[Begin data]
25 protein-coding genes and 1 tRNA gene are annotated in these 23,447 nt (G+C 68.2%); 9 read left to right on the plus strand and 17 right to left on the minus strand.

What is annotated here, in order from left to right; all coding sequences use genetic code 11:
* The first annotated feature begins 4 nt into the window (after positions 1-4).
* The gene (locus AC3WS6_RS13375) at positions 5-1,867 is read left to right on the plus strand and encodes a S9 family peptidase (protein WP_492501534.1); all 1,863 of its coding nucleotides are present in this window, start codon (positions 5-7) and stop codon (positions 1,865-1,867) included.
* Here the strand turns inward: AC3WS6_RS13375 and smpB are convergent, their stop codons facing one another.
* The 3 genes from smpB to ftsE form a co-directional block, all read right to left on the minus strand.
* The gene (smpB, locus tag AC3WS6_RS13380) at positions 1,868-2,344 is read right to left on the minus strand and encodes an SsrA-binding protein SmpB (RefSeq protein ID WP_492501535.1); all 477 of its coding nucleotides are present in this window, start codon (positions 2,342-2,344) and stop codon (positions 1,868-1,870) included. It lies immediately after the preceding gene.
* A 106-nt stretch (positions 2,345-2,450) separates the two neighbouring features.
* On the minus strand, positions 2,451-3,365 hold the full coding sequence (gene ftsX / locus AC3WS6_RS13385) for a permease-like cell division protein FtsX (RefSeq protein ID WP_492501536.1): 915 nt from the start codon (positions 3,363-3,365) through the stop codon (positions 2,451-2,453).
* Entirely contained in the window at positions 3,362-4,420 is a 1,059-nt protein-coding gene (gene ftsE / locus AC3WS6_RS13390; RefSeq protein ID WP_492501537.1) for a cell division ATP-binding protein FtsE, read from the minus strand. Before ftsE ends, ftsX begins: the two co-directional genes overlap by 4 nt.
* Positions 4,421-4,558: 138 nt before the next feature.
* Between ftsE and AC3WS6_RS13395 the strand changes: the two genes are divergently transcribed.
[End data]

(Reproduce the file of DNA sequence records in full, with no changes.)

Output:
25 protein-coding genes and 1 tRNA gene are annotated in these 23,447 nt (G+C 68.2%); 9 read left to right on the plus strand and 17 right to left on the minus strand.

What is annotated here, in order from left to right; all coding sequences use genetic code 11:
* The first annotated feature begins 4 nt into the window (after positions 1-4).
* The gene (locus AC3WS6_RS13375) at positions 5-1,867 is read left to right on the plus strand and encodes a S9 family peptidase (protein WP_492501534.1); all 1,863 of its coding nucleotides are present in this window, start codon (positions 5-7) and stop codon (positions 1,865-1,867) included.
* Here the strand turns inward: AC3WS6_RS13375 and smpB are convergent, their stop codons facing one another.
* The 3 genes from smpB to ftsE form a co-directional block, all read right to left on the minus strand.
* The gene (smpB, locus tag AC3WS6_RS13380) at positions 1,868-2,344 is read right to left on the minus strand and encodes an SsrA-binding protein SmpB (RefSeq protein ID WP_492501535.1); all 477 of its coding nucleotides are present in this window, start codon (positions 2,342-2,344) and stop codon (positions 1,868-1,870) included. It lies immediately after the preceding gene.
* A 106-nt stretch (positions 2,345-2,450) separates the two neighbouring features.
* On the minus strand, positions 2,451-3,365 hold the full coding sequence (gene ftsX / locus AC3WS6_RS13385) for a permease-like cell division protein FtsX (RefSeq protein ID WP_492501536.1): 915 nt from the start codon (positions 3,363-3,365) through the stop codon (positions 2,451-2,453).
* Entirely contained in the window at positions 3,362-4,420 is a 1,059-nt protein-coding gene (gene ftsE / locus AC3WS6_RS13390; RefSeq protein ID WP_492501537.1) for a cell division ATP-binding protein FtsE, read from the minus strand. Before ftsE ends, ftsX begins: the two co-directional genes overlap by 4 nt.
* Positions 4,421-4,558: 138 nt before the next feature.
* Between ftsE and AC3WS6_RS13395 the strand changes: the two genes are divergently transcribed.